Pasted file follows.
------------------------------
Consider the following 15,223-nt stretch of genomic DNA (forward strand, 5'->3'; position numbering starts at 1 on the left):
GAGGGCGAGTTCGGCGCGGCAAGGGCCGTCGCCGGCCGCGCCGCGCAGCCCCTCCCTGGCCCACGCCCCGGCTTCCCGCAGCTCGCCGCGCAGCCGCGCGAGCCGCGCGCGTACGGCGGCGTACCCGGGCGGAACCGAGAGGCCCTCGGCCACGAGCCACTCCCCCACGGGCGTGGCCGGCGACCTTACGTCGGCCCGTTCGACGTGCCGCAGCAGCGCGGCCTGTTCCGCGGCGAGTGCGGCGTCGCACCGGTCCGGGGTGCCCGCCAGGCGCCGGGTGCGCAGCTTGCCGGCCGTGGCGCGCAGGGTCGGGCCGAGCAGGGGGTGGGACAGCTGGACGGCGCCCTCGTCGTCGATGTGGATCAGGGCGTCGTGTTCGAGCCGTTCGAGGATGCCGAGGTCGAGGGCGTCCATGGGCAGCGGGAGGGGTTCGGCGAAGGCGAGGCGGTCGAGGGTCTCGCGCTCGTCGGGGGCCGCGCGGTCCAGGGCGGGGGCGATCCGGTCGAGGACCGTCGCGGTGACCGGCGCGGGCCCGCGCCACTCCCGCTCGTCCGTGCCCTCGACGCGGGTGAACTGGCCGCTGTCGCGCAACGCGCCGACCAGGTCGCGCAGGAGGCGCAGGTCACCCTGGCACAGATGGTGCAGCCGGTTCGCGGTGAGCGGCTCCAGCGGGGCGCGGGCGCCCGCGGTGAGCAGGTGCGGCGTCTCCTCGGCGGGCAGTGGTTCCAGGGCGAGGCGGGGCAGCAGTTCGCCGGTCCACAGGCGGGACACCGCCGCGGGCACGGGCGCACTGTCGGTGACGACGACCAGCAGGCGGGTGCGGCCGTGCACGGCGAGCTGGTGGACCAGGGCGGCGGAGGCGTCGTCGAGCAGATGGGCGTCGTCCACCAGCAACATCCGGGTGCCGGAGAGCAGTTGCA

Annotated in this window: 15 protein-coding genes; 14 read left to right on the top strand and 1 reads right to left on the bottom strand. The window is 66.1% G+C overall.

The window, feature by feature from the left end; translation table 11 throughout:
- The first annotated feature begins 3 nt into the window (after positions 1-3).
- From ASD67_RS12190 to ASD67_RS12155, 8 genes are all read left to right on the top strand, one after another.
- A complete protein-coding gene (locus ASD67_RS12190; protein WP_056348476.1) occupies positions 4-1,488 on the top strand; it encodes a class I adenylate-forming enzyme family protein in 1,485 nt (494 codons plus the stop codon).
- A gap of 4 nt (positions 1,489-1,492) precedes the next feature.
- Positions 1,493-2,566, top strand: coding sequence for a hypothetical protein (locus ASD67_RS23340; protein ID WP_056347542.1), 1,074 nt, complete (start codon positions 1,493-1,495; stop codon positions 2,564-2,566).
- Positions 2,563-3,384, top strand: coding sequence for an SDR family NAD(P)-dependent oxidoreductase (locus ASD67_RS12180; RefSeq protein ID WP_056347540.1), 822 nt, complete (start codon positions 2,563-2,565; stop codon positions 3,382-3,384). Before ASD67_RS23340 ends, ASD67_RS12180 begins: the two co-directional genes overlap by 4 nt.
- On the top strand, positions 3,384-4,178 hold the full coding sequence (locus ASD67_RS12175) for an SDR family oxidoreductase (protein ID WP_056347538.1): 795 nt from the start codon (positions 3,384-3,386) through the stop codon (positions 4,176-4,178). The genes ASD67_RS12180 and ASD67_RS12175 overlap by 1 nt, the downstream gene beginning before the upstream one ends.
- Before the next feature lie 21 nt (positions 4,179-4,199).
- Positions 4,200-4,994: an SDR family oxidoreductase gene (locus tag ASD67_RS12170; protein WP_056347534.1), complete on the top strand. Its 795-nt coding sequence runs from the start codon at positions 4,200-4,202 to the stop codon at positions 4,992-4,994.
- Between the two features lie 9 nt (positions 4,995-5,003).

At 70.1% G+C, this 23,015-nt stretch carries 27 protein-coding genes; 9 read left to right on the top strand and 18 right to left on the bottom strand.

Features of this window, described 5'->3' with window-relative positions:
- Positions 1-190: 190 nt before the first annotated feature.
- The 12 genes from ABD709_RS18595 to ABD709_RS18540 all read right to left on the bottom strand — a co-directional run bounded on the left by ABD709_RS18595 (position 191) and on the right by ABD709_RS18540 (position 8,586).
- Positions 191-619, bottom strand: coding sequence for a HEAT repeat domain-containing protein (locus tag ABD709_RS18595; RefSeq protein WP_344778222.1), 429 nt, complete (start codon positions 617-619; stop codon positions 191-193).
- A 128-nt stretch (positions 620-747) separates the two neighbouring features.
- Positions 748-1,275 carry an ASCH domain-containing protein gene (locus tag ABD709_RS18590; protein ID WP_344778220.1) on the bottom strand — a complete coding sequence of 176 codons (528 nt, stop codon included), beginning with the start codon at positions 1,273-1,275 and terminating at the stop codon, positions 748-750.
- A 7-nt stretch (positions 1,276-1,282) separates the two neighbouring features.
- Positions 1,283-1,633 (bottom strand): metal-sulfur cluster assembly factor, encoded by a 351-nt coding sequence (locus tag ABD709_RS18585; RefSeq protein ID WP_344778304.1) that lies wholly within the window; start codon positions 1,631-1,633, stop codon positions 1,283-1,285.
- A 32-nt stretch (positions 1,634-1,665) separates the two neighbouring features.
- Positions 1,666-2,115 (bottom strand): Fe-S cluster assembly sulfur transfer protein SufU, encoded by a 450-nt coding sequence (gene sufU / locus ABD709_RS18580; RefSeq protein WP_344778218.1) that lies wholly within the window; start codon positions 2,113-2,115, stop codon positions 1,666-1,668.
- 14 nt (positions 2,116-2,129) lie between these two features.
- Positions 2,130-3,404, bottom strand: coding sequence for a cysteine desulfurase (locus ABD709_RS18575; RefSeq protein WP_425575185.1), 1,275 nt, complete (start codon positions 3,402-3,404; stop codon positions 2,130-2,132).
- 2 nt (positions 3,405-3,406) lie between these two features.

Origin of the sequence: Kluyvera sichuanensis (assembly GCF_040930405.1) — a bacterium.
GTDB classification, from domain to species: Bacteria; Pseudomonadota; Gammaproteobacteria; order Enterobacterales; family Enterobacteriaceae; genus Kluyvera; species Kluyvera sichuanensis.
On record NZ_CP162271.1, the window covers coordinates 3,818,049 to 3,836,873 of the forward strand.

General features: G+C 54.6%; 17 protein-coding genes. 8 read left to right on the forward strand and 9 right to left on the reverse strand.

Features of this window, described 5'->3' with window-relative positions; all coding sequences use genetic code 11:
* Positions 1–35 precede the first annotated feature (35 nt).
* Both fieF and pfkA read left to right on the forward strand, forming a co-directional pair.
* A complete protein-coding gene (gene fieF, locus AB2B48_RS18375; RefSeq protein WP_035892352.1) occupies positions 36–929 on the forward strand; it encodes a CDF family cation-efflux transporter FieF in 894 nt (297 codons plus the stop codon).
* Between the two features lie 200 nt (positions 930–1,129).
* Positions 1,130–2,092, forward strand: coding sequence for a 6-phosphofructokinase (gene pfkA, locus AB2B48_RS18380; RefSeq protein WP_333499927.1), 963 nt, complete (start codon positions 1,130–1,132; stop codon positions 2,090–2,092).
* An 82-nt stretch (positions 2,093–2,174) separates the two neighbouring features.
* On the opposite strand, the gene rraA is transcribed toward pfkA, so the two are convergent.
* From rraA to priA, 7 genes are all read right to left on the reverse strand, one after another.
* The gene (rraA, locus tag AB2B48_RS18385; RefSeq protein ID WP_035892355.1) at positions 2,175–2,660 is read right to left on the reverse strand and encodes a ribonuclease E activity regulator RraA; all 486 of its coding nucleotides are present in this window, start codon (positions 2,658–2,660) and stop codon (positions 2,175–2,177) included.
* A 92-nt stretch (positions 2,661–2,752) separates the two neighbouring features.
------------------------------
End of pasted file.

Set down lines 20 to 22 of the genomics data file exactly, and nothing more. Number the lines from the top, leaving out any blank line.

- A 128-nt stretch (positions 620-747) separates the two neighbouring features.
- Positions 748-1,275 carry an ASCH domain-containing protein gene (locus tag ABD709_RS18590; protein ID WP_344778220.1) on the bottom strand — a complete coding sequence of 176 codons (528 nt, stop codon included), beginning with the start codon at positions 1,273-1,275 and terminating at the stop codon, positions 748-750.
- A 7-nt stretch (positions 1,276-1,282) separates the two neighbouring features.